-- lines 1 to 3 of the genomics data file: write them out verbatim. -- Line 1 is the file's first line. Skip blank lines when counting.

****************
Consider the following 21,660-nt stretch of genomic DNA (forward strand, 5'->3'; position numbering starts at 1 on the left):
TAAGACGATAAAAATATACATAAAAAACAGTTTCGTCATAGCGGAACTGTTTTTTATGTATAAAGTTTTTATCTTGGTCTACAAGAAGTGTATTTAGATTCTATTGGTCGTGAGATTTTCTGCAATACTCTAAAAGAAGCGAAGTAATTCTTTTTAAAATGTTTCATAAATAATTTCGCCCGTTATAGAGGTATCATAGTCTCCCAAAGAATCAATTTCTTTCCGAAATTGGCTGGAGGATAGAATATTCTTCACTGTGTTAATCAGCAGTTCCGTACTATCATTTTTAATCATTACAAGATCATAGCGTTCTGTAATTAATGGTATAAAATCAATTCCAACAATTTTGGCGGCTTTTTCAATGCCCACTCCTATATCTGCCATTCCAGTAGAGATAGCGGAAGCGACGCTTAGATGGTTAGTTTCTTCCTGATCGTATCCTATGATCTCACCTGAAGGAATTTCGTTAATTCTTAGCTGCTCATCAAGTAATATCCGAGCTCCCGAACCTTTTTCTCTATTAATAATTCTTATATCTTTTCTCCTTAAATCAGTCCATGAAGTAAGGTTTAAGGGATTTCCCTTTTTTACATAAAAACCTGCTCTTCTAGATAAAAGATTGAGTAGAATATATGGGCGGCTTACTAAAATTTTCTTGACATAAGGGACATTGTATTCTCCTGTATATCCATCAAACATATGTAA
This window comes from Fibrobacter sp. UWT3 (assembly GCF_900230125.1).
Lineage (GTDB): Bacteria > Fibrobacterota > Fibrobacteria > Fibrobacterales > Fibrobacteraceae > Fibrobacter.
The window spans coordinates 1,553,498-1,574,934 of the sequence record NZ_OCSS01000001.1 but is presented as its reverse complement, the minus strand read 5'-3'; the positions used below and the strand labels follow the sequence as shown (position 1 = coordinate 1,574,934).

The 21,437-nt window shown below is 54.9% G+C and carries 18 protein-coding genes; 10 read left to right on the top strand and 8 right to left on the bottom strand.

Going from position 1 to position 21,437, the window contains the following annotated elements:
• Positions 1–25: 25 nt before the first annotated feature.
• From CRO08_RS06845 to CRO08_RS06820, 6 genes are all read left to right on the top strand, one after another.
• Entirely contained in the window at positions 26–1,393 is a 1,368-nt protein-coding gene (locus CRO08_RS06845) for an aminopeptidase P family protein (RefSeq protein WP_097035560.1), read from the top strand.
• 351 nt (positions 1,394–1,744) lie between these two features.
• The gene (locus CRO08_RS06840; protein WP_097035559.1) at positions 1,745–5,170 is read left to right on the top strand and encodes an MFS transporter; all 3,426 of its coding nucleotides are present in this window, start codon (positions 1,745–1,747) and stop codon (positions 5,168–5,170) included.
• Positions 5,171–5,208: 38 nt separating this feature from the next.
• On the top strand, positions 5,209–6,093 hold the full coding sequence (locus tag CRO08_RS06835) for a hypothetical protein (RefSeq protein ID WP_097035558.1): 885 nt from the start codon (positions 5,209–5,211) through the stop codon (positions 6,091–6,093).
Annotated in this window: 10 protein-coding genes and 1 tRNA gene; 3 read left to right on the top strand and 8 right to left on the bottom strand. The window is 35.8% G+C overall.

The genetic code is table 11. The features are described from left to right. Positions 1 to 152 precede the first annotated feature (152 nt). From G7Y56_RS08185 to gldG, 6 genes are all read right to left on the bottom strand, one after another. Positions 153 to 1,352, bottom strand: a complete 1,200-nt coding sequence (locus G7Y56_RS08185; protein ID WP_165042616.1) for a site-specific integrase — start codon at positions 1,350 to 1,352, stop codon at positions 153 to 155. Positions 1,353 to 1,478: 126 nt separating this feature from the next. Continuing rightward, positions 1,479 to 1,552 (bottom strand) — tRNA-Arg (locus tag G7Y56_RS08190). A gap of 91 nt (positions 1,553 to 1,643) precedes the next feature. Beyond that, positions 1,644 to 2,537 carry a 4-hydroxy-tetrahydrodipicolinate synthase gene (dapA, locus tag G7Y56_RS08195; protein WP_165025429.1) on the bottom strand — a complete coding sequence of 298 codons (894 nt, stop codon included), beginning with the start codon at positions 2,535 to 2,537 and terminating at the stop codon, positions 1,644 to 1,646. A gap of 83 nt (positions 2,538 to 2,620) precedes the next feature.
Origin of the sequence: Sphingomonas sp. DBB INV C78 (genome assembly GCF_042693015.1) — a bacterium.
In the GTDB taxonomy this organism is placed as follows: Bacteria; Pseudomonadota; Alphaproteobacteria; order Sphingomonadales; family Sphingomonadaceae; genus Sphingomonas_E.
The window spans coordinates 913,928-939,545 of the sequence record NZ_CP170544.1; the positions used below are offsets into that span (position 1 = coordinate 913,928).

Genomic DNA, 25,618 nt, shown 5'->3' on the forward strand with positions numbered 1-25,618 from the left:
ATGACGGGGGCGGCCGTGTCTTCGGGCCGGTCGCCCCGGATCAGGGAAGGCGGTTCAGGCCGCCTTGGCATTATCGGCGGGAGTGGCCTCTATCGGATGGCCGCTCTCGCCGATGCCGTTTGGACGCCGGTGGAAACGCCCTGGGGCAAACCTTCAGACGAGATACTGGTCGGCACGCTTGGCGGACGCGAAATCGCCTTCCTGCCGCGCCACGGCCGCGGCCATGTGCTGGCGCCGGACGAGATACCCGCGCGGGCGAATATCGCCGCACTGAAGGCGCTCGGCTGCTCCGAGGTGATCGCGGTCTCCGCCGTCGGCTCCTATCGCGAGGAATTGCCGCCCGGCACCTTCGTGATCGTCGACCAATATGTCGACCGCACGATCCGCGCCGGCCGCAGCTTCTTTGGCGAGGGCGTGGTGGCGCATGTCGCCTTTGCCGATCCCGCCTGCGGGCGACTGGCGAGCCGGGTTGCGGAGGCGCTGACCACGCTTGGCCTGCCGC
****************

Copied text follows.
Consider the following 21,660-nt stretch of genomic DNA (forward strand, 5'->3'; position numbering starts at 1 on the left):
TAAGACGATAAAAATATACATAAAAAACAGTTTCGTCATAGCGGAACTGTTTTTTATGTATAAAGTTTTTATCTTGGTCTACAAGAAGTGTATTTAGATTCTATTGGTCGTGAGATTTTCTGCAATACTCTAAAAGAAGCGAAGTAATTCTTTTTAAAATGTTTCATAAATAATTTCGCCCGTTATAGAGGTATCATAGTCTCCCAAAGAATCAATTTCTTTCCGAAATTGGCTGGAGGATAGAATATTCTTCACTGTGTTAATCAGCAGTTCCGTACTATCATTTTTAATCATTACAAGATCATAGCGTTCTGTAATTAATGGTATAAAATCAATTCCAACAATTTTGGCGGCTTTTTCAATGCCCACTCCTATATCTGCCATTCCAGTAGAGATAGCGGAAGCGACGCTTAGATGGTTAGTTTCTTCCTGATCGTATCCTATGATCTCACCTGAAGGAATTTCGTTAATTCTTAGCTGCTCATCAAGTAATATCCGAGCTCCCGAACCTTTTTCTCTATTAATAATTCTTATATCTTTTCTCCTTAAATCAGTCCATGAAGTAAGGTTTAAGGGATTTCCCTTTTTTACATAAAAACCTGCTCTTCTAGATAAAAGATTGAGTAGAATATATGGGCGGCTTACTAAAATTTTCTTGACATAAGGGACATTGTATTCTCCTGTATATCCATCAAACATATGTAA
This window comes from Fibrobacter sp. UWT3 (assembly GCF_900230125.1).